Contactless payment values up by almost a third – BPFI

The value of contactless payments rose by almost 30% year on year in January to €674m as consumers took advantage of the extended ‘tapping’ limit of €50, according to figures from the Banking and Payments Federation Ireland.

Contactless accounted for less than half of all card payments in January, despite the increase in the tapping threshold from €30 last April. 

At 45% of the total number of card payments in January, it represented an increase from 42% a year earlier. 

It suggests that consumers are still largely opting for chip and pin options when they make payments with their cards or are mainly using their cards for large purchases over the €50 tapping limit. 

Ulster Bank is the only bank in the market here that currently has a charge for contactless transactions at 1 cent per tap. 

AIB abandoned plans for a contactless charge which the bank was originally intending to introduce last year, but the plans coincided with the start of the pandemic. 

Both AIB and Ulster Bank charge 20 cent for chip and pin transactions. 

However, both banks have lower monthly account maintenance fees than most other banks.  

A separate set of figures from the BPFI show that cheque usage has halved here since 2016. 

Correspondingly, digital banking payments have jumped by over two thirds in the same period.

“As consumers continue to seek out innovative solutions combining speed, reliability and customer choice we have seen a growth in online and mobile banking of 67% to about 118 million payments in the last four years,” Brian Hayes, CEO of Banking and Payments Federation Ireland, said.  

“Changing consumer preferences are also evident across other types of payments. The increasing appeal and surge in demand for contactless payments and the move away from cash, has had a major impact in the usage of cards, as the fast growing adoption of contactless drove an 80% increase in card payments,” he added.

“As consumers continue to seek out innovative solutions combining speed, reliability and customer choice we have seen a growth in online and mobile banking of 67% to about 118 million payments in the last four years,” Brian Hayes, CEO of Banking and Payments Federation Ireland, said.  

“Changing consumer preferences are also evident across other types of payments. The increasing appeal and surge in demand for contactless payments and the move away from cash, has had a major impact in the usage of cards, as the fast growing adoption of contactless drove an 80% increase in card payments,” he added.

Article Source – Contactless payment values up by almost a third – BPFI – RTE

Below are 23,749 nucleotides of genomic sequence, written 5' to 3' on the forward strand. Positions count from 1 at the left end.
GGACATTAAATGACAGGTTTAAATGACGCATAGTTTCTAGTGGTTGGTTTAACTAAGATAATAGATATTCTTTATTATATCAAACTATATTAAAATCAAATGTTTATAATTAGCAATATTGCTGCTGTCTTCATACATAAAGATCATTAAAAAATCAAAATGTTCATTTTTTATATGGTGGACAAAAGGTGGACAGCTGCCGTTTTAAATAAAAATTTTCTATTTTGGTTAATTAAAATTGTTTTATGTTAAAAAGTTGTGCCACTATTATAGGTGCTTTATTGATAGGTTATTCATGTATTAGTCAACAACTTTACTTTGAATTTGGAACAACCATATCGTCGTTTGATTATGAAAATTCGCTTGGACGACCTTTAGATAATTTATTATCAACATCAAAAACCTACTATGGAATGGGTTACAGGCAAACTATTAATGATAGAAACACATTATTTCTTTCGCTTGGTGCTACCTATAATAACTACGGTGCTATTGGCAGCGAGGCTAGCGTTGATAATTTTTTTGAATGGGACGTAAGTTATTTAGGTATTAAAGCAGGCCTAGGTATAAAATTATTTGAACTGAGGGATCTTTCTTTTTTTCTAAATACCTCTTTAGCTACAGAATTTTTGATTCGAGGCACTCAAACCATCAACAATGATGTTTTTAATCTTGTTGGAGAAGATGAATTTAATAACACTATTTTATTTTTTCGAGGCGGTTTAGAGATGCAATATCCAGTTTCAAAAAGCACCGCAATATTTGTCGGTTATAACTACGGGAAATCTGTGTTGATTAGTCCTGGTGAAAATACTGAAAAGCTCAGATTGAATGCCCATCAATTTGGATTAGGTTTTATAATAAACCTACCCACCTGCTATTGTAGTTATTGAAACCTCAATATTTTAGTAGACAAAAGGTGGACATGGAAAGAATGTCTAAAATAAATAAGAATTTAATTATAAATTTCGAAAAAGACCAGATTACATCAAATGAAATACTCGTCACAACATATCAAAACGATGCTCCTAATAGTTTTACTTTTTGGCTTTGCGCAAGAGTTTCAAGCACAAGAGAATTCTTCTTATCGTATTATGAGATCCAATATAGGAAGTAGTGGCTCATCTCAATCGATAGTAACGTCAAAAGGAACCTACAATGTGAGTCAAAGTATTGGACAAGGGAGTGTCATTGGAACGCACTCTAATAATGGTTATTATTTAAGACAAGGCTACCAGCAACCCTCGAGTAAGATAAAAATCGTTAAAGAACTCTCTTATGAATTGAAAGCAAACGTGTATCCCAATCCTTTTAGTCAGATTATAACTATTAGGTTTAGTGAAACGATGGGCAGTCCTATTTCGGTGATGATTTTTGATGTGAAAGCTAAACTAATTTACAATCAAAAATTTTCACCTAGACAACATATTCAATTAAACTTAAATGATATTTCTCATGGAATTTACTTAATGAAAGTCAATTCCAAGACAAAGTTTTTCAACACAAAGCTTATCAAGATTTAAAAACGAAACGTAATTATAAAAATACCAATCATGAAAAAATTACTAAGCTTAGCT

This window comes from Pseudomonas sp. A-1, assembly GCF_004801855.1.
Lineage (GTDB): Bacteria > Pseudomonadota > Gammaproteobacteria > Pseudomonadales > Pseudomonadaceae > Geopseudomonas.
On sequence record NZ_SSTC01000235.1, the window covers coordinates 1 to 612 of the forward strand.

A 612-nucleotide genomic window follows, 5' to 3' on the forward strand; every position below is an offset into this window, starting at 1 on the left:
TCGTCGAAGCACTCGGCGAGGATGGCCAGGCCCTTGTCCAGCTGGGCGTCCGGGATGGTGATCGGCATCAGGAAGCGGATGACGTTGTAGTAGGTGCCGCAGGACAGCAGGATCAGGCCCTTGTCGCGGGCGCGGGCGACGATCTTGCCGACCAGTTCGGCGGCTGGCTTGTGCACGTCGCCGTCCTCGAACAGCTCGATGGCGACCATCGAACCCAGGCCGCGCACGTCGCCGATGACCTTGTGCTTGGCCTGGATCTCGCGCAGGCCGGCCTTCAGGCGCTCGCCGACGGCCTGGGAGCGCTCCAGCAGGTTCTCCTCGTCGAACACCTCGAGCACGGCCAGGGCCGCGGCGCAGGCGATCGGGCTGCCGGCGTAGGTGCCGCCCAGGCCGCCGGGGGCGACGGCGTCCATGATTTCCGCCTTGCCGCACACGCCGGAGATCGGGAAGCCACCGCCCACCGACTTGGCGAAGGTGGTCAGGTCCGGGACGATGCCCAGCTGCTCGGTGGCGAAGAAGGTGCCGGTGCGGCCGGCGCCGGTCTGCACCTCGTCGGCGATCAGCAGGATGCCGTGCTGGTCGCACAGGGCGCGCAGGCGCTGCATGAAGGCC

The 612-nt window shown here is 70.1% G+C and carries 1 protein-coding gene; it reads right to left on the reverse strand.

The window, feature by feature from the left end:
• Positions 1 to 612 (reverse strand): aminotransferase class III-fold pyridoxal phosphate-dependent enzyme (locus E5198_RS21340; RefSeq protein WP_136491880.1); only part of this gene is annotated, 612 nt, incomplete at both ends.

Copyright and Related Rights Act, 2000

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Contactless payment values up by almost a third – BPFI

The value of contactless payments rose by almost 30% year on year in January to €674m as consumers took advantage of the extended ‘tapping’ limit of €50, according to figures from the Banking and Payments Federation Ireland.

Contactless accounted for less than half of all card payments in January, despite the increase in the tapping threshold from €30 last April. 

At 45% of the total number of card payments in January, it represented an increase from 42% a year earlier. 

It suggests that consumers are still largely opting for chip and pin options when they make payments with their cards or are mainly using their cards for large purchases over the €50 tapping limit. 

Ulster Bank is the only bank in the market here that currently has a charge for contactless transactions at 1 cent per tap. 

AIB abandoned plans for a contactless charge which the bank was originally intending to introduce last year, but the plans coincided with the start of the pandemic. 

Both AIB and Ulster Bank charge 20 cent for chip and pin transactions. 

However, both banks have lower monthly account maintenance fees than most other banks.  

A separate set of figures from the BPFI show that cheque usage has halved here since 2016. 

Correspondingly, digital banking payments have jumped by over two thirds in the same period.

“As consumers continue to seek out innovative solutions combining speed, reliability and customer choice we have seen a growth in online and mobile banking of 67% to about 118 million payments in the last four years,” Brian Hayes, CEO of Banking and Payments Federation Ireland, said.  

“Changing consumer preferences are also evident across other types of payments. The increasing appeal and surge in demand for contactless payments and the move away from cash, has had a major impact in the usage of cards, as the fast growing adoption of contactless drove an 80% increase in card payments,” he added.

“As consumers continue to seek out innovative solutions combining speed, reliability and customer choice we have seen a growth in online and mobile banking of 67% to about 118 million payments in the last four years,” Brian Hayes, CEO of Banking and Payments Federation Ireland, said.  

“Changing consumer preferences are also evident across other types of payments. The increasing appeal and surge in demand for contactless payments and the move away from cash, has had a major impact in the usage of cards, as the fast growing adoption of contactless drove an 80% increase in card payments,” he added.

Article Source – Contactless payment values up by almost a third – BPFI – RTE

Copyright and Related Rights Act, 2000

< Back to News